Crossroads has been saving lives for the last 30 years, now it needs saving.
Members of the Hospital Employees Union, the BCEGU and the community, rallied in Rutland to urge the Crossroads' board and Interior Health to resolve financial issues and keep the alcohol and detox centre open.
For six years Soynia Nicolson has worked at Crossroads as a detox nurse and on Tuesday she joined her fellow employees to take a stand.
"People can talk about money and numbers and funding and what not, but the truth of the matter is there are lives at stake. We are here today to share the importance that without this service there will be death," says Nicolson.
Death, a word that resonates with several Crossroads' clients that joined the rally.
Seamus Small is almost finished his detox program at Crossroads and tells Castanet he doesn't know what he would have done without the service, but it is his fellow addicts that he fears for the most.
"Think how many people might die if this detox closes, over doses, suicides for men with mental health issues, and stuff like that it is just frustrating," explains Small.
The starting point of the rally was at the door of Kelowna- Lake Country MLA Norm Letnick. He told Castanet he is a big supporter of Crossroads and was deeply concerned for his constituents when he heard the centre was closing.
Letnick reached out to BC's Minister of Health Margaret McDermott on behalf of three other Okanagan MLA's to ensure she understood the severity of the situation.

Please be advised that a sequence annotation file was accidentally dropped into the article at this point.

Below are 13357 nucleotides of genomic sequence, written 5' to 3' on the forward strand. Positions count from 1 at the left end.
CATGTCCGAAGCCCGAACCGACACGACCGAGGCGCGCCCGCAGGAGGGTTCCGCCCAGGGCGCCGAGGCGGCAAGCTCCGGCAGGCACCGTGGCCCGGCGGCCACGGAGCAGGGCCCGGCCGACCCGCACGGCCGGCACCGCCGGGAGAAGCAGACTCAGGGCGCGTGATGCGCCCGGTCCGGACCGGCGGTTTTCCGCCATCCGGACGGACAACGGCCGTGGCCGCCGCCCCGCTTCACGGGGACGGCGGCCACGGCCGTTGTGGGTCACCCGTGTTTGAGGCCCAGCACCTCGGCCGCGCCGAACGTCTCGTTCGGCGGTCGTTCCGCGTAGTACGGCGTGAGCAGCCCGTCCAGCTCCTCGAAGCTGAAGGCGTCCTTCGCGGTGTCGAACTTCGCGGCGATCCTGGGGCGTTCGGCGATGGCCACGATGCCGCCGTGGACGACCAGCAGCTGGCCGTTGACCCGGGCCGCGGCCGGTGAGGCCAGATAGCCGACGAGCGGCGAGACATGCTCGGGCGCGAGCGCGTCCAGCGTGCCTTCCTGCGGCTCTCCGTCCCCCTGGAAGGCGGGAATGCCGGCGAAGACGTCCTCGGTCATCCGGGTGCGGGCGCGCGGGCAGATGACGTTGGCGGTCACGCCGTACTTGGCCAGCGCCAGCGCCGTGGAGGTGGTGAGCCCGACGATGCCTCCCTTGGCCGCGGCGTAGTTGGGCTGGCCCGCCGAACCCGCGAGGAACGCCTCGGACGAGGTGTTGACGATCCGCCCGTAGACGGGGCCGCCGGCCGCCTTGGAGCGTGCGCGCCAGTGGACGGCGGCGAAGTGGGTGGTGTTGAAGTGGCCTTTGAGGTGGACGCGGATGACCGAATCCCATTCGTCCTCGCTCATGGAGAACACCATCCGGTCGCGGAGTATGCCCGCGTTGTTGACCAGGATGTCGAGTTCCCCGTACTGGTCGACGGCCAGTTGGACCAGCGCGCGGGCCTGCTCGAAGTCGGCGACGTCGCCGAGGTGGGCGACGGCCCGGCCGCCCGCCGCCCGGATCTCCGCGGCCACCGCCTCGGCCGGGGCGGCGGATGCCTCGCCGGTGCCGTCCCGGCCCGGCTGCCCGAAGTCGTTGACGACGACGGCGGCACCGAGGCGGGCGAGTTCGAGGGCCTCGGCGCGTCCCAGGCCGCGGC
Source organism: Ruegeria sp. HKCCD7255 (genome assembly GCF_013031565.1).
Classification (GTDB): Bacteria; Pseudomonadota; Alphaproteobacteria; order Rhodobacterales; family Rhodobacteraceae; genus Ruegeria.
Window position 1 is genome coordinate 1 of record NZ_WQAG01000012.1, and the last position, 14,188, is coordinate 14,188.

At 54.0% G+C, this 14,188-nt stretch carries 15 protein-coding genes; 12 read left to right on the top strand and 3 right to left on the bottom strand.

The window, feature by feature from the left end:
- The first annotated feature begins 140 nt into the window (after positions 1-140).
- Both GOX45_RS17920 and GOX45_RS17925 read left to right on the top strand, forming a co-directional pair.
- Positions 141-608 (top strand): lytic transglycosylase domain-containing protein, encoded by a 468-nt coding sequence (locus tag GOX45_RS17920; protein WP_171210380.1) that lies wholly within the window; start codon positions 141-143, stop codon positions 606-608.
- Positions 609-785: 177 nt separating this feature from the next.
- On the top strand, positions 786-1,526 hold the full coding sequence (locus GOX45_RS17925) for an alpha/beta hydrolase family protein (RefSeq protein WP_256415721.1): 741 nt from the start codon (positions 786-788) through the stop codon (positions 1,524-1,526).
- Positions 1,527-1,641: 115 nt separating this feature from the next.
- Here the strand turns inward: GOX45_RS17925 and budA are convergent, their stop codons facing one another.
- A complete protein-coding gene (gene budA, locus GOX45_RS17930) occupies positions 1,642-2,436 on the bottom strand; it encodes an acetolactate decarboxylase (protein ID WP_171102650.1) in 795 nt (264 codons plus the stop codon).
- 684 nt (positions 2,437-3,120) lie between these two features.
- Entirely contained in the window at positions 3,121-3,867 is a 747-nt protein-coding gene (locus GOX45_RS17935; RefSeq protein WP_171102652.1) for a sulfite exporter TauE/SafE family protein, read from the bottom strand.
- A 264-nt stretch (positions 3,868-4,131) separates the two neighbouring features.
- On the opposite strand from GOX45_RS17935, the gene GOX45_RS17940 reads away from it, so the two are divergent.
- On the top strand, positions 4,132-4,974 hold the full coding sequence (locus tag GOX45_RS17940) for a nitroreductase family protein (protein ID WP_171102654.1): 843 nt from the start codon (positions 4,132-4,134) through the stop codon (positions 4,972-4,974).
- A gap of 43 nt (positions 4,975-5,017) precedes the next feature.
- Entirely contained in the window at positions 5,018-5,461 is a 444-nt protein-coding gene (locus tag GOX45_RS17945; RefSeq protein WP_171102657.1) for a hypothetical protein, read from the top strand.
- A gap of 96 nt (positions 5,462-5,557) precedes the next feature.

"She is concerned, just like the rest of us. Especially for the patients that are there now and those yet to come. We are all watching together to see what IHA comes forward with."
Interior Health was in contract with Crossroads to provide a service for 38 beds, but when the society needed more money for its increasing costs to assist clients, IH was not able to give what was needed.
In order to keep the facility open in 2013, Crossroads required $132 per bed (38 beds) per day. Interior Health was offering $92 per bed per day.
Shannon Hopkins, the community administrator for Community Integration, says Interior Health was surprised when Crossroads came to them just over a month ago to terminate the contract.
"So now we are working with them (Crossroads) for an immediate solution and then a longer term solution, so Interior Health will be looking at options."
Hopkins says the best option is to look at the clients and see how they might best be served.
"There are other options in the community, there are out patient services and there are other services in the spectrum of substance use, so we are thankful for that. But we are looking at residential and detox options."
Crossroads is the only residential alcohol and detox centre in the Okanagan. It's doors are scheduled to be closed for good in five months.
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